June 30, 2013

THE SKED’S PILOT + 1 REVIEW: “Crossing Lines”



A lot can happen between the creation of a TV pilot and the production of regular episodes: writer/producers may be hired or fired, audience focus groups weigh in, networks and studios (which may have had their own turnover) give plenty of notes, helpful and otherwise, and critics start to rear their ugly heads. Tone, pace, casting, and even story can change. Here at THE SKED, we’re going to look past the pilots and present reviews of the first regular season episodes as well.

Previously… on CROSSING LINES:  Under the aegis of senior official Michel Dorn (Donald Sutherland), the International Criminal Court has established a multinational group of crimefighters to track down wrongdoers operating throughout Europe.  Each of our heroes, as it happens, labors under heavy baggage from crimes left unsolved and/or personal tragedies.  They’re led by Frenchman Louis Daniel (Marc Lavoine), whose squad includes former NYPD detective Carl Hickman (William Fichtner), German tech genius Sebastian Berger (Tom Wlaschiha), Italian undercover agent Eva Vittoria (Gabriella Pession), Irish weapons expert Tommy McConnel (Richard Flood) and French investigator Anne-Marie San (Moon Dailly).

Episode 2:  Due time was given to the inner demons afflicting the team.  Hickman has successfully (for now, anyway) replaced the morphine he was taking for the pain in his busted hand for mere painkillers; he’s also continuing his search for the child trafficker who attacked him.  Similarly, Dorn is, on Daniel’s behalf, on the trail of the Russian mobster responsible for killing the Frenchman’s son.  Meanwhile, McConnel is still grieving for the loss of the squad member who was killed in the pilot (the episode begins with her funeral), and San, it turns out, has been hiding a broken rib and bleeding in her lung from the injuries she sustained in the same case.

Psychic and physical wounds aside, Crossing Lines is primarily a procedural, and this was where the show’s second episode, written by Christopher Smith and directed by Laurent Bares, displayed some alarmingly bad plotting.  The crime itself was awfully far-fetched to begin with, with art forgers hiding their thefts of original masterpieces with a complicated scheme that called for the owners to invite a seductress home, be poisoned by her with the most lethal kind of radiation, then ring the local equivalent of 911 for help, whereupon no one would notice that two ambulance teams showed up on the scene, one of them made up of the thieves, who would replace the originals with their forgeries.  (Whatever happened to old-fashioned break-ins?)  This was compounded by the fact that the woman (former dancer, former prostitute) charged with luring the owners to drink the irradiated wine had her own issues, and was so disgusted with the owners wanting to seduce her that she was murdering them too quickly.  Our heroes figured it all out and tracked down the baddies with ludicrous speed, thanks to facial-recognition software and some high-tech thingie that told them instantly that radiation was present (even though they weren’t looking for it).  Then, as though to flat-out insult the audience, the show pulled the old “turning the spy microphone off for no good reason less than two seconds before spotting the villain” gambit.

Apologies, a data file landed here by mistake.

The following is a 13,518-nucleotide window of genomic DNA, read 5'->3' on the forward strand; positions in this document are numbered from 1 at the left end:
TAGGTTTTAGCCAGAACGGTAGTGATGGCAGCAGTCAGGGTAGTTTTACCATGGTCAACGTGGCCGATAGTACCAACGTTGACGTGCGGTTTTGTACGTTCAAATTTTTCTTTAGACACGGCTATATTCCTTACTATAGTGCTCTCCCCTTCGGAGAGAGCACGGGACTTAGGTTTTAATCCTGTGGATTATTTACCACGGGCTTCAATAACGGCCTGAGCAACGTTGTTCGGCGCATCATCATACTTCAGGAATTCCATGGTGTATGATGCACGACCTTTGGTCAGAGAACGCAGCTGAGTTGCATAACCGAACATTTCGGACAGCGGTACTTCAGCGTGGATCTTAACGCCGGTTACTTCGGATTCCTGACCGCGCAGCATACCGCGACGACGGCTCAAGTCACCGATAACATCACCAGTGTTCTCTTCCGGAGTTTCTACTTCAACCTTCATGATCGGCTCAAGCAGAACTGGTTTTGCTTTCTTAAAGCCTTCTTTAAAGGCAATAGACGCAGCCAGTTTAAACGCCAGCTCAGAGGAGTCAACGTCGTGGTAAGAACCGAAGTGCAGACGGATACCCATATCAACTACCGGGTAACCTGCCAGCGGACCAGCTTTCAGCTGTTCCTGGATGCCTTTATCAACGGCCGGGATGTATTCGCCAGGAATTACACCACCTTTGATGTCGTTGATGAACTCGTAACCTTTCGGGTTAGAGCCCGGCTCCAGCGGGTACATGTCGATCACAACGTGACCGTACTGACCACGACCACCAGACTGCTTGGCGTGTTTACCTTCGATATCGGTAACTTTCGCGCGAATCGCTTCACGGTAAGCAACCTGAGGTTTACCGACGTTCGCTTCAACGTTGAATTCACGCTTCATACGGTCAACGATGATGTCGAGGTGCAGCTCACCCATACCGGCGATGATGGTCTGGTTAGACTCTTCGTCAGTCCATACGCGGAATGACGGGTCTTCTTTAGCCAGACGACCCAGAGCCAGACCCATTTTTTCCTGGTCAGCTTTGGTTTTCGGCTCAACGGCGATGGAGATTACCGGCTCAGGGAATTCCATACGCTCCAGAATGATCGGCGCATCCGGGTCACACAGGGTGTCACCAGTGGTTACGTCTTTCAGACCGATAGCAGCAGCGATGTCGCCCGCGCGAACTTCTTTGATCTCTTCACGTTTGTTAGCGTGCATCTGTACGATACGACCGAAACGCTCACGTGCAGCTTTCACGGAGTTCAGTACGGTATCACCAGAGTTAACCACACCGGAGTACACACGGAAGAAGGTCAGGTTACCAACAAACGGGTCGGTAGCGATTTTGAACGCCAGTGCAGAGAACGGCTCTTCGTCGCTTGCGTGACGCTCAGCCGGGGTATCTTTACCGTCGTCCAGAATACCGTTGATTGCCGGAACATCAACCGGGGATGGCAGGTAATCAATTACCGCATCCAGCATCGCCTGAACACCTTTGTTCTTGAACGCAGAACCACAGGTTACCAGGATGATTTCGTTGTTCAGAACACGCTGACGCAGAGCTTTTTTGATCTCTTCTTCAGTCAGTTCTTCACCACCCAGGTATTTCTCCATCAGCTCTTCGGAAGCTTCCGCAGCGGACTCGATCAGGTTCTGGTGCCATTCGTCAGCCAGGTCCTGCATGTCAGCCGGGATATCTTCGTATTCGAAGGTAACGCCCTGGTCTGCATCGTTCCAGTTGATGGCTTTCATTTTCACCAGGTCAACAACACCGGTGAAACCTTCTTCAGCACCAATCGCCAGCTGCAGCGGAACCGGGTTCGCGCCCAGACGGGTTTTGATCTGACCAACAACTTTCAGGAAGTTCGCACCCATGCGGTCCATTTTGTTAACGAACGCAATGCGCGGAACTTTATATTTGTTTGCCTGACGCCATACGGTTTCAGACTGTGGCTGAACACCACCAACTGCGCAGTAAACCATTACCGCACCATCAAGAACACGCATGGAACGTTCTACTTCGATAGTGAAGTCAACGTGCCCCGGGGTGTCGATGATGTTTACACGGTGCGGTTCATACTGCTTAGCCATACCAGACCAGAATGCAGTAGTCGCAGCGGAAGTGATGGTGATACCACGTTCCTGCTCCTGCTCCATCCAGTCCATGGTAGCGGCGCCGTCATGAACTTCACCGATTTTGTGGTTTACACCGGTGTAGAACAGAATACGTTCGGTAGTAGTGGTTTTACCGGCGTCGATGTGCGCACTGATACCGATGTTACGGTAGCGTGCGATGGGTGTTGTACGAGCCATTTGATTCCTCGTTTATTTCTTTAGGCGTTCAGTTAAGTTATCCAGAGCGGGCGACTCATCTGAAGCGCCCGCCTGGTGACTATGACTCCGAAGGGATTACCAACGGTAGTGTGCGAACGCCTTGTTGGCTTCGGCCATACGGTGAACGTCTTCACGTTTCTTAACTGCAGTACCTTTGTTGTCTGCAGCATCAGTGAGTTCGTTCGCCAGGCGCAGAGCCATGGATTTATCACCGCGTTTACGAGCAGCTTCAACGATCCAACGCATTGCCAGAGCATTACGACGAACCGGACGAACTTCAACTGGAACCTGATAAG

This is very subpar screenwriting, even for low-budget summer TV, and if it’s what Crossing Lines intends to give us each week, the show isn’t going to be worth our trouble.  It would be something of a shame if that turns out to be the case, because Lines at least makes a gesture toward having more complicated characters than the usual run of such shows, and Sutherland and Fichtner head a cast that’s capable of more.

Crossing Lines didn’t get off to much of a start in last week’s ratings, with a 0.7 in 18-49s, and tonight will be its first 1-hour episode, airing after an SVU rerun that won’t give the show any kind of lead-in.  That’s hardly promising, but tonight’s hour suggests Lines may be getting what it deserves.

ORIGINAL VERDICT:  If Nothing Else Is On…

PILOT + 1:  Sunday 10PM Is DVR Hell Already–It’s Practically a Relief To Lose A Contender


About the Author

Mitch Salem
MITCH SALEM has worked on the business side of the entertainment industry for 20 years, as a senior business affairs executive and attorney for such companies as NBC, ABC, USA, Syfy, Bravo, and BermanBraun Productions, and before that, at the NY law firm of Weil, Gotshal & Manges. During all that, he has more or less constantly been going to the movies and watching TV, and writing about both since the 1980s. His film reviews also currently appear on and In addition, he is co-writer of an episode of the television series "Felicity."